What is a Lab-Confirmed Case? How are COVID-19 Tests Reported?
THUNDER BAY – COVID-19 Update – The Thunder Bay District Health Unit is reporting 137 new lab-confirmed cases of COVID-19 this morning. There are now 257 active lab-confirmed cases of the virus in the city.
There are thirty patients hospitalized and three of those patients are in the Intensive Care Unit.
Over recent weeks as reports of the 6th Wave of COVID-19 have continued, the case numbers of confirmed cases has gone up.
Ontario extended mask mandates which were still in effect on Friday.
However the reality is those reports of lab-confirmed cases are not an all inclusive number because of the numbers of people in the district being tested.
There are numbers of people reporting that they have tested positive on the home rapid tests.
There are obvious shortages of cold remedies and cough syrups in local shops.
NetNewsLedger contacted the TBDHU on what the reported lab-confirmed cases mean:
How COVID-19 Positive Tests are Reported
What do lab-confirmed PCR Test Results Mean? The Thunder Bay District Health Unit is reporting COVID-19 lab-confirmed test results every Monday, Wednesday and Friday.
Some are watching those numbers and feeling that the COVID-19 pandemic is over. What the numbers being reported are by the Health Unit are the test results of PCR tests.
They do not include the home rapid test results.
So what does that really mean as Ontario, and Thunder Bay District move through the Sixth Wave of COVID-19?
Polymerase chain reaction (PCR) testing
To ensure that resources are available to focus on the highest-risk settings, protecting our most vulnerable Ontarians and helping to keep critical infrastructure services running, publicly funded PCR or rapid molecular testing is available to individuals that meet at least one of the criteria below.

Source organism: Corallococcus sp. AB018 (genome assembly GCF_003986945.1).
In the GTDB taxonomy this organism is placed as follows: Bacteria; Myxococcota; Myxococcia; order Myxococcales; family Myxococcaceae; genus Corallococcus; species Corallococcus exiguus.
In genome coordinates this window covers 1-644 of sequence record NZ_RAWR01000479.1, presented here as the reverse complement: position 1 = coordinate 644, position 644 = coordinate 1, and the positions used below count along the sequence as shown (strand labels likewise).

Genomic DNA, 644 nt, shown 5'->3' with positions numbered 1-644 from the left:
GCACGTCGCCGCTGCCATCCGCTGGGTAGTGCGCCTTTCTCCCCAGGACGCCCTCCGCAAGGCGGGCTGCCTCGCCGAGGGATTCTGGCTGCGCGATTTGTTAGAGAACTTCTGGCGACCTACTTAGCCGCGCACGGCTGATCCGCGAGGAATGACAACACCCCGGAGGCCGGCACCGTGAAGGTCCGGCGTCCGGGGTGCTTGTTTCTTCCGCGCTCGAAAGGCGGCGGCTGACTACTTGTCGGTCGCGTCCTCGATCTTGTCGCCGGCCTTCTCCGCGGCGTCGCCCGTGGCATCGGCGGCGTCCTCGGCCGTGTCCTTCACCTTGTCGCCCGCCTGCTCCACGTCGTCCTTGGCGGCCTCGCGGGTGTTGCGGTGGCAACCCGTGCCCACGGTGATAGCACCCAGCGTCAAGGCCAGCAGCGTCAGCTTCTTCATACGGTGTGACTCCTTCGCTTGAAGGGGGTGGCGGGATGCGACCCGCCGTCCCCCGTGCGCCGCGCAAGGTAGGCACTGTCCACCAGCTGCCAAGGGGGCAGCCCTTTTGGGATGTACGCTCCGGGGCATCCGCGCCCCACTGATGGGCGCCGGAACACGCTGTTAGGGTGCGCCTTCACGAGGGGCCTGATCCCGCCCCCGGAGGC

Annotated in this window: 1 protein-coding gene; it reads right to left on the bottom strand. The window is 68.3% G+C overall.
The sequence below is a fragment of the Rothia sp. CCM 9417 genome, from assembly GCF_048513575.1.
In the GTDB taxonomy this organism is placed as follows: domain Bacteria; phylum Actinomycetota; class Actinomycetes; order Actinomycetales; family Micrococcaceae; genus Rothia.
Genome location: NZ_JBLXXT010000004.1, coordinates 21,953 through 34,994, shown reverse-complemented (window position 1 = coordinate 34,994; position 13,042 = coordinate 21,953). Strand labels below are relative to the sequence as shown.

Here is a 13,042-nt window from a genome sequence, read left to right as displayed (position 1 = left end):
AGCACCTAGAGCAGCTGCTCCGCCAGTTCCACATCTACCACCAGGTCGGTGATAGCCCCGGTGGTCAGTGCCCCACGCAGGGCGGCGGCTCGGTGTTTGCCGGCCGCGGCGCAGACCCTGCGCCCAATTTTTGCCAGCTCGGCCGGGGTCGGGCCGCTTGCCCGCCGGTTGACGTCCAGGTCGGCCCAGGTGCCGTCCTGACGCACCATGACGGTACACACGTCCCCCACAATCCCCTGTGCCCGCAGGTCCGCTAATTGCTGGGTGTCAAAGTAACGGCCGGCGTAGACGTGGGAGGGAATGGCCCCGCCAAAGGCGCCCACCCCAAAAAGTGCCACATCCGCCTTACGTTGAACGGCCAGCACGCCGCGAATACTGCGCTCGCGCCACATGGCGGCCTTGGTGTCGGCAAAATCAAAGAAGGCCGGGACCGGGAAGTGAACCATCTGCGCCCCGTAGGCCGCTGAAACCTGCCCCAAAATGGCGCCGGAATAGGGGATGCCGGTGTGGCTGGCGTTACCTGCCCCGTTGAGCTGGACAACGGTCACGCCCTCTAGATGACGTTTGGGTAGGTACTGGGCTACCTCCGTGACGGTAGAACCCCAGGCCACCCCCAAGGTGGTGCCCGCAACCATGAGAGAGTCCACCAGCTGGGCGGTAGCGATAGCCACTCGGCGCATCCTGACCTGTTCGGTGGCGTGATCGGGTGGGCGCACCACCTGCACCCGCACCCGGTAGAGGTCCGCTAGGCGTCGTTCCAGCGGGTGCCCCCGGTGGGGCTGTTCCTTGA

You are eligible for PCR testing if you have at least one COVID-19 symptom and you are any of the following :
- a patient-facing health care worker
- a patient in an emergency department, at the discretion of the treating clinician
- a staff member, volunteer, resident, inpatient, essential care provider, or visitor in a highest risk setting
- a home and community care worker
- a student or staff at a Provincial Demonstration School or a hospital school
- are at higher-risk for severe COVID-19 and would be eligible for COVID-19 antiviral treatment or other outpatient treatment (treatment outside hospital) following an assessment and positive test
- someone who lives with a patient-facing health care worker and/or a worker in the highest risk settings
- an outpatient who requires a diagnostic test for clinical management
- a temporary foreign worker living in a congregate setting
- underhoused or experiencing homelessness
- a first responder, including firefighters, police and paramedics
- an elementary or secondary student or education staff who has received a PCR self-collection kit, if available through your school
- directed by your local public health unit
Whether you have symptoms or not, you are eligible for PCR or rapid point-of-care molecular testing if you:
- are from a First Nation, Inuit, or Métis community or self-identify as First Nation, Inuit or Métis or live with someone who does
- are travelling into First Nation, Inuit or Métis communities for work
- are being admitted or transferred to or from a hospital or congregate living setting
- are a close contact in a confirmed or suspected outbreak in a highest risk setting, or other settings as directed by the local public health unit
- are scheduled for a surgical procedure requiring general anesthetic in the next 24-48 hours
- have written prior approval for out-of-country medical services from the General Manager of OHIP or are a caregiver for someone who does
- are in a hospital, long-term care, retirement home or other congregate living setting, as directed by public health units, provincial guidance or other directives